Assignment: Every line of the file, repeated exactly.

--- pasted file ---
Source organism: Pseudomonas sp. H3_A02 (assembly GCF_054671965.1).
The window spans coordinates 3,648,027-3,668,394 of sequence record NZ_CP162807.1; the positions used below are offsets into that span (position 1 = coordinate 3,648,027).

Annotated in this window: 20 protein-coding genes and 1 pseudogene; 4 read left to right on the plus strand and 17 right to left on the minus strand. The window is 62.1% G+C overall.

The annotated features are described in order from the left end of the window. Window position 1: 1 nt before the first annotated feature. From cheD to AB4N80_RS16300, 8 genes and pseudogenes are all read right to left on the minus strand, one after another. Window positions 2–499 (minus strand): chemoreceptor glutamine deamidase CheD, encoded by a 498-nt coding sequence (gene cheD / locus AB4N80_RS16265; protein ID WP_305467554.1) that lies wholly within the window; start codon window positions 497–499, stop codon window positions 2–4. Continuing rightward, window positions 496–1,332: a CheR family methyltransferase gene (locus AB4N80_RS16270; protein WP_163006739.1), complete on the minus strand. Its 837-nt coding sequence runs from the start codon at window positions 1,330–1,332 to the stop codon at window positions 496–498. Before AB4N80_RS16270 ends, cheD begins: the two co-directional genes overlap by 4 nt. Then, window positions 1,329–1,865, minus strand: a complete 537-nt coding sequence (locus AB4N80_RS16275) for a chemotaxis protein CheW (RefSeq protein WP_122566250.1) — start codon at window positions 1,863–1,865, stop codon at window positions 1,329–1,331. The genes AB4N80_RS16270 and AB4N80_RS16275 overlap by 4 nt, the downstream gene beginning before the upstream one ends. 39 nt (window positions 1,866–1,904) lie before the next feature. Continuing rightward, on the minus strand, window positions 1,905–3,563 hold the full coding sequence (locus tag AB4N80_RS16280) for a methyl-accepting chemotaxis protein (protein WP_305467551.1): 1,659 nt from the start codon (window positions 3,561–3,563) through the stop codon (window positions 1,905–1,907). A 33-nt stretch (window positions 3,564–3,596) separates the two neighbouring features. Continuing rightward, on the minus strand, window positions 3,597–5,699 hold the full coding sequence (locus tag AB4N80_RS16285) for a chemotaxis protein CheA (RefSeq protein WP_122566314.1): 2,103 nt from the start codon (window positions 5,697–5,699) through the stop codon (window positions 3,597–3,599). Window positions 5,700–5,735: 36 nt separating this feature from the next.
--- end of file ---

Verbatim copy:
Source organism: Pseudomonas sp. H3_A02 (assembly GCF_054671965.1).
The window spans coordinates 3,648,027-3,668,394 of sequence record NZ_CP162807.1; the positions used below are offsets into that span (position 1 = coordinate 3,648,027).

Annotated in this window: 20 protein-coding genes and 1 pseudogene; 4 read left to right on the plus strand and 17 right to left on the minus strand. The window is 62.1% G+C overall.

The annotated features are described in order from the left end of the window. Window position 1: 1 nt before the first annotated feature. From cheD to AB4N80_RS16300, 8 genes and pseudogenes are all read right to left on the minus strand, one after another. Window positions 2–499 (minus strand): chemoreceptor glutamine deamidase CheD, encoded by a 498-nt coding sequence (gene cheD / locus AB4N80_RS16265; protein ID WP_305467554.1) that lies wholly within the window; start codon window positions 497–499, stop codon window positions 2–4. Continuing rightward, window positions 496–1,332: a CheR family methyltransferase gene (locus AB4N80_RS16270; protein WP_163006739.1), complete on the minus strand. Its 837-nt coding sequence runs from the start codon at window positions 1,330–1,332 to the stop codon at window positions 496–498. Before AB4N80_RS16270 ends, cheD begins: the two co-directional genes overlap by 4 nt. Then, window positions 1,329–1,865, minus strand: a complete 537-nt coding sequence (locus AB4N80_RS16275) for a chemotaxis protein CheW (RefSeq protein WP_122566250.1) — start codon at window positions 1,863–1,865, stop codon at window positions 1,329–1,331. The genes AB4N80_RS16270 and AB4N80_RS16275 overlap by 4 nt, the downstream gene beginning before the upstream one ends. 39 nt (window positions 1,866–1,904) lie before the next feature. Continuing rightward, on the minus strand, window positions 1,905–3,563 hold the full coding sequence (locus tag AB4N80_RS16280) for a methyl-accepting chemotaxis protein (protein WP_305467551.1): 1,659 nt from the start codon (window positions 3,561–3,563) through the stop codon (window positions 1,905–1,907). A 33-nt stretch (window positions 3,564–3,596) separates the two neighbouring features. Continuing rightward, on the minus strand, window positions 3,597–5,699 hold the full coding sequence (locus tag AB4N80_RS16285) for a chemotaxis protein CheA (RefSeq protein WP_122566314.1): 2,103 nt from the start codon (window positions 5,697–5,699) through the stop codon (window positions 3,597–3,599). Window positions 5,700–5,735: 36 nt separating this feature from the next.